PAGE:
New report on how much computational power it takes to match the human brain (Open Philanthropy)

Link post

Writ­ten by Joseph Car­l­smith.

Open Philan­thropy is in­ter­ested in when AI sys­tems will be able to perform var­i­ous tasks that hu­mans can perform (“AI timelines”). To in­form our think­ing, I in­ves­ti­gated what ev­i­dence the hu­man brain pro­vides about the com­pu­ta­tional power suffi­cient to match its ca­pa­bil­ities. I con­sulted with more than 30 ex­perts, and con­sid­ered four meth­ods of gen­er­at­ing es­ti­mates, fo­cus­ing on float­ing point op­er­a­tions per sec­ond (FLOP/​s) as a met­ric of com­pu­ta­tional power.

The full re­port on what I learned is here. This blog post is a medium-depth sum­mary of some con­text, the ap­proach I took, the meth­ods I ex­am­ined, and the con­clu­sions I reached. The re­port’s ex­ec­u­tive sum­mary is a shorter overview.

In brief, I think it more likely than not that 1015 FLOP/​s is enough to perform tasks as well as the hu­man brain (given the right soft­ware, which may be very hard to cre­ate). And I think it un­likely (<10%) that more than 1021 FLOP/​s is re­quired. (1) But I’m not a neu­ro­scien­tist, and the sci­ence here is very far from set­tled. (2) I offer a few more spe­cific prob­a­bil­ities, keyed to one spe­cific type of brain model, in the re­port’s ap­pendix.

For con­text: the Fu­gaku su­per­com­puter (~$1 billion) performs ~4×1017 FLOP/​s, and a V100 GPU (~$10,000) performs up to ~1014 FLOP/​s. (3) But even if my best guesses are right, this doesn’t mean we’ll see AI sys­tems as ca­pa­ble as the hu­man brain any­time soon. In par­tic­u­lar: ac­tu­ally cre­at­ing/​train­ing such sys­tems (as op­posed to build­ing com­put­ers that could in prin­ci­ple run them) is a sub­stan­tial fur­ther challenge.

Context

Some clas­sic analy­ses of AI timelines (no­tably, by Hans Mo­ravec and Ray Kurzweil) em­pha­size fore­casts about when available com­puter hard­ware will be “equiv­a­lent,” in some sense (see be­low for dis­cus­sion), to the hu­man brain. (4)

Graph schema for clas­sic fore­casts. See real ex­am­ples here and here.

A ba­sic ob­jec­tion to pre­dict­ing AI timelines on this ba­sis alone is that you need more than hard­ware to do what the brain does. (5) In par­tic­u­lar, you need soft­ware to run on your hard­ware, and cre­at­ing the right soft­ware might be very hard (Mo­ravec and Kurzweil both rec­og­nize this, and ap­peal to fur­ther ar­gu­ments). (6)

In the con­text of ma­chine learn­ing, we can offer a more spe­cific ver­sion of this ob­jec­tion: the hard­ware re­quired to run an AI sys­tem isn’t enough; you also need the hard­ware re­quired to train it (along with other re­sources, like data). (7) And train­ing a sys­tem re­quires run­ning it a lot. Deep­Mind’s AlphaGo Zero, for ex­am­ple, trained on ~5 mil­lion games of Go. (8)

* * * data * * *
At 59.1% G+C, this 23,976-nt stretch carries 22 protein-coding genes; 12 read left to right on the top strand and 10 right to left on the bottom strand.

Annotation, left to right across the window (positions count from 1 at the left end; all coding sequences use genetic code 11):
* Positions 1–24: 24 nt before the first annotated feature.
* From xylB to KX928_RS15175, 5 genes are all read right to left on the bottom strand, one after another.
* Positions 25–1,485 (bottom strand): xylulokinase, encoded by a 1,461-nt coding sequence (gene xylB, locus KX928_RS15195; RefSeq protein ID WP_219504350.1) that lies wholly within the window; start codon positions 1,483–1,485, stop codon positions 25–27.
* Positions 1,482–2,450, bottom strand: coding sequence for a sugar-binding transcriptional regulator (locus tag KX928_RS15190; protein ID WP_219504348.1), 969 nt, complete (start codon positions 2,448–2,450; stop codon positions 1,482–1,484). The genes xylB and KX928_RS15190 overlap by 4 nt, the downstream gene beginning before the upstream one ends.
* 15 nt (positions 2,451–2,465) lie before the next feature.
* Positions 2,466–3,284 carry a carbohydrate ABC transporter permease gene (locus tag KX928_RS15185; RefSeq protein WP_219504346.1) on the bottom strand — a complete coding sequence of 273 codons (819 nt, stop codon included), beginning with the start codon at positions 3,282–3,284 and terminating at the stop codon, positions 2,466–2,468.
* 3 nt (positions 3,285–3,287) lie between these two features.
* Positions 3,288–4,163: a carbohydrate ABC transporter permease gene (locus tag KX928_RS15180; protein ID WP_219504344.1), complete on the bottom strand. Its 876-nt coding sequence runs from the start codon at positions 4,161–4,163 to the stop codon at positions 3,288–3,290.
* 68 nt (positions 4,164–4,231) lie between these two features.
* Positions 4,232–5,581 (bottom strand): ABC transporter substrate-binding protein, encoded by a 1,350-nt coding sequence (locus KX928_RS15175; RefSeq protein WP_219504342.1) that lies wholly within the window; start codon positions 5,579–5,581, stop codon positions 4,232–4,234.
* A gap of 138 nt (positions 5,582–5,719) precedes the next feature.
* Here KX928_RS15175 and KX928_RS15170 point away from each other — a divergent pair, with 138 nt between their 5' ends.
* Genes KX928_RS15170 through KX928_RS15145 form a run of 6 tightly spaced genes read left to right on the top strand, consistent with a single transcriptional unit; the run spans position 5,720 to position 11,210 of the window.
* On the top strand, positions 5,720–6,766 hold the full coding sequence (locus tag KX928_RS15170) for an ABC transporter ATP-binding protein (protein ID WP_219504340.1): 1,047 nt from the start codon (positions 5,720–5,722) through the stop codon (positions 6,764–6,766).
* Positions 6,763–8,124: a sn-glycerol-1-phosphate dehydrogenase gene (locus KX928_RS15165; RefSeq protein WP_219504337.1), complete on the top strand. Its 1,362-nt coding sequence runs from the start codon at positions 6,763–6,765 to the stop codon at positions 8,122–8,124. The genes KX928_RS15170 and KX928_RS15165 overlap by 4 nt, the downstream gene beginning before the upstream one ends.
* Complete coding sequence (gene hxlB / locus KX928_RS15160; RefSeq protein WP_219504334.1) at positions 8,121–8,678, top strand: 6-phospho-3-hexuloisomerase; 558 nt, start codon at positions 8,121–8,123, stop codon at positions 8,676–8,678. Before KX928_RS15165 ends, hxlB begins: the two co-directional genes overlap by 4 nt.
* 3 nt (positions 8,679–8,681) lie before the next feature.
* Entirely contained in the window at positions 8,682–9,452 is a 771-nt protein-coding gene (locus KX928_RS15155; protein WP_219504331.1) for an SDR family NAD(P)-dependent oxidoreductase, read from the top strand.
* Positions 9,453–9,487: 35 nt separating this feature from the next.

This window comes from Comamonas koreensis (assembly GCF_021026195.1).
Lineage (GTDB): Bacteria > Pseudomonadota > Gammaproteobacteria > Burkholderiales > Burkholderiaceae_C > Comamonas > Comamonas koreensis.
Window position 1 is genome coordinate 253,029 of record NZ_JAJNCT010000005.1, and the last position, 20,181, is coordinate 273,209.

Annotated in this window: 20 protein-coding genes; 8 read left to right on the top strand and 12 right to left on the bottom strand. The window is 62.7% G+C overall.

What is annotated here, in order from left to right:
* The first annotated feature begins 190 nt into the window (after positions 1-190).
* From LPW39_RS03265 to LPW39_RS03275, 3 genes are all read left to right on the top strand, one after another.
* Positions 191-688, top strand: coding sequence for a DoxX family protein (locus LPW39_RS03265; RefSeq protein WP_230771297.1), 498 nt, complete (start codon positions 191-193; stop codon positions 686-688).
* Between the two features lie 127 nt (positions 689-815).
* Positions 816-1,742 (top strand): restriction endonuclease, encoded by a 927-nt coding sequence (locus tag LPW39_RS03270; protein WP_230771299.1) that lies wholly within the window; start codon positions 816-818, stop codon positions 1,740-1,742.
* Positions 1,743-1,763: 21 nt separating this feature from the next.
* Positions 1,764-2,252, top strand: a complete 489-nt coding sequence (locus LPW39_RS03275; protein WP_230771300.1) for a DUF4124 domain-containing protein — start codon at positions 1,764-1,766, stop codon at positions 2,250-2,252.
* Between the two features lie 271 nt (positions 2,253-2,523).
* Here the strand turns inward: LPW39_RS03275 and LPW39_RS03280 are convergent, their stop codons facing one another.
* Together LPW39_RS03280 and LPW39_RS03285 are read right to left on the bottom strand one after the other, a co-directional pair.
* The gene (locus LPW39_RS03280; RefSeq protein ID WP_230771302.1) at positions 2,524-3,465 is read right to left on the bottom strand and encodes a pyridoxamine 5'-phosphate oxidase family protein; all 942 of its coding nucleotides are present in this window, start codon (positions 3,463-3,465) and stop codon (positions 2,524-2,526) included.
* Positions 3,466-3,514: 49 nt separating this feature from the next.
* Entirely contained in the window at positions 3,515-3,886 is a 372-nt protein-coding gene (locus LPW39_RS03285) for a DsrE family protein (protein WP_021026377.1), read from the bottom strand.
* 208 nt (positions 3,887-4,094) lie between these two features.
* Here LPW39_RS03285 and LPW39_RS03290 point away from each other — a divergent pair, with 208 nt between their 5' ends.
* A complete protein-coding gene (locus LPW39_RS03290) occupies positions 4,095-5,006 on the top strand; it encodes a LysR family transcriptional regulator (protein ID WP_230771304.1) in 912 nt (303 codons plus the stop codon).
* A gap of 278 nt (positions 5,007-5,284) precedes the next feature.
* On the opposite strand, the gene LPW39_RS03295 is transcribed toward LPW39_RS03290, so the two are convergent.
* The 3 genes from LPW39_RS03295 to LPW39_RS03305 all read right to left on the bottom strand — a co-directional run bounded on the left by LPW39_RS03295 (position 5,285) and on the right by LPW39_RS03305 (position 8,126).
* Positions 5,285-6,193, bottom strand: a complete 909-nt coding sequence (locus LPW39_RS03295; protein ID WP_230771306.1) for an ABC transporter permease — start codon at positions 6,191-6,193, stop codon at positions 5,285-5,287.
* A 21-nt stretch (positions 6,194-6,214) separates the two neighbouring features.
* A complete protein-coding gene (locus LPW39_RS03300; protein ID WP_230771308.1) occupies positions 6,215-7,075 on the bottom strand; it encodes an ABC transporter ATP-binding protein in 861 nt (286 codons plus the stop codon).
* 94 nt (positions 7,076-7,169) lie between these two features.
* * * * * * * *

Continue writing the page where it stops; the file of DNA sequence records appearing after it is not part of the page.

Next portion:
Note, though, that de­pend­ing on what sorts of task-perfor­mance will re­sult from what sorts of train­ing, a frame­work for think­ing about AI timelines that in­cor­po­rated train­ing re­quire­ments would start, at least, to in­cor­po­rate and quan­tify the difficulty of cre­at­ing the right soft­ware more broadly. (9) This is be­cause train­ing turns com­pu­ta­tion and data (along with other re­sources) into soft­ware you wouldn’t oth­er­wise know how to code di­rectly.

What’s more, the hard­ware re­quired to train a sys­tem is re­lated to the hard­ware re­quired to run it. (10) This re­la­tion­ship is cen­tral to Open Philan­thropy’s in­ter­est in the topic of this re­port, and to an in­ves­ti­ga­tion my col­league Ajeya Co­tra has been con­duct­ing, which draws on my anal­y­sis. That in­ves­ti­ga­tion fo­cuses on what brain-re­lated FLOP/​s es­ti­mates, along with other es­ti­mates and as­sump­tions, might tell us about when it will be fea­si­ble to train differ­ent types of AI sys­tems. I don’t dis­cuss this ques­tion here, but it’s an im­por­tant part of the con­text. And in that con­text, brain-re­lated hard­ware es­ti­mates play a differ­ent role than they do in fore­casts like Mo­ravec’s and Kurzweil’s.

Approach

I fo­cus on float­ing point op­er­a­tions per sec­ond (FLOP/​s) as a met­ric of com­pu­ta­tional power. Th­ese are ar­ith­metic op­er­a­tions (ad­di­tion, sub­trac­tion, mul­ti­pli­ca­tion, di­vi­sion) performed on a pair of num­bers rep­re­sented in a com­puter in a for­mat akin to sci­en­tific no­ta­tion. Perform­ing tasks with com­put­ers re­quires re­sources other than FLOP/​s (for ex­am­ple, mem­ory and mem­ory band­width), so this fo­cus is nar­row (see sec­tion 1.4 for more dis­cus­sion). But FLOP/​s are a key in­put to the in­ves­ti­ga­tion of train­ing costs de­scribed above; and they’re one im­por­tant re­source more gen­er­ally.